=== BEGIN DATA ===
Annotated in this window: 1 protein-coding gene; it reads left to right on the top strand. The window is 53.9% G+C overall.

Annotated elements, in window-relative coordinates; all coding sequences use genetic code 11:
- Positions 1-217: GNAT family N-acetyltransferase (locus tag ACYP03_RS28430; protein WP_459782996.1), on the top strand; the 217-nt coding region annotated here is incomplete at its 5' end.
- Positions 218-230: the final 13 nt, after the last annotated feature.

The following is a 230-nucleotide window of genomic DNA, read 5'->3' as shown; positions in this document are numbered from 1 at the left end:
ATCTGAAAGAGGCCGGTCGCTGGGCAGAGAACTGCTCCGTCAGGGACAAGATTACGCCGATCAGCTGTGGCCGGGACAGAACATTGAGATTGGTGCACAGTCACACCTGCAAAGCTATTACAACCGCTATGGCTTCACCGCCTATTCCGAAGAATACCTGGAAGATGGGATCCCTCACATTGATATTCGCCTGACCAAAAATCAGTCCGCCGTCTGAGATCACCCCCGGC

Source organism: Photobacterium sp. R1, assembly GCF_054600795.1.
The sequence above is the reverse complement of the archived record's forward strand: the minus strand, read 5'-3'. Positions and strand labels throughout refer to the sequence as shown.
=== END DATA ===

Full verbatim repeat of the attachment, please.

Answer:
Annotated in this window: 1 protein-coding gene; it reads left to right on the top strand. The window is 53.9% G+C overall.

Annotated elements, in window-relative coordinates; all coding sequences use genetic code 11:
- Positions 1-217: GNAT family N-acetyltransferase (locus tag ACYP03_RS28430; protein WP_459782996.1), on the top strand; the 217-nt coding region annotated here is incomplete at its 5' end.
- Positions 218-230: the final 13 nt, after the last annotated feature.

The following is a 230-nucleotide window of genomic DNA, read 5'->3' as shown; positions in this document are numbered from 1 at the left end:
ATCTGAAAGAGGCCGGTCGCTGGGCAGAGAACTGCTCCGTCAGGGACAAGATTACGCCGATCAGCTGTGGCCGGGACAGAACATTGAGATTGGTGCACAGTCACACCTGCAAAGCTATTACAACCGCTATGGCTTCACCGCCTATTCCGAAGAATACCTGGAAGATGGGATCCCTCACATTGATATTCGCCTGACCAAAAATCAGTCCGCCGTCTGAGATCACCCCCGGC

Source organism: Photobacterium sp. R1, assembly GCF_054600795.1.
The sequence above is the reverse complement of the archived record's forward strand: the minus strand, read 5'-3'. Positions and strand labels throughout refer to the sequence as shown.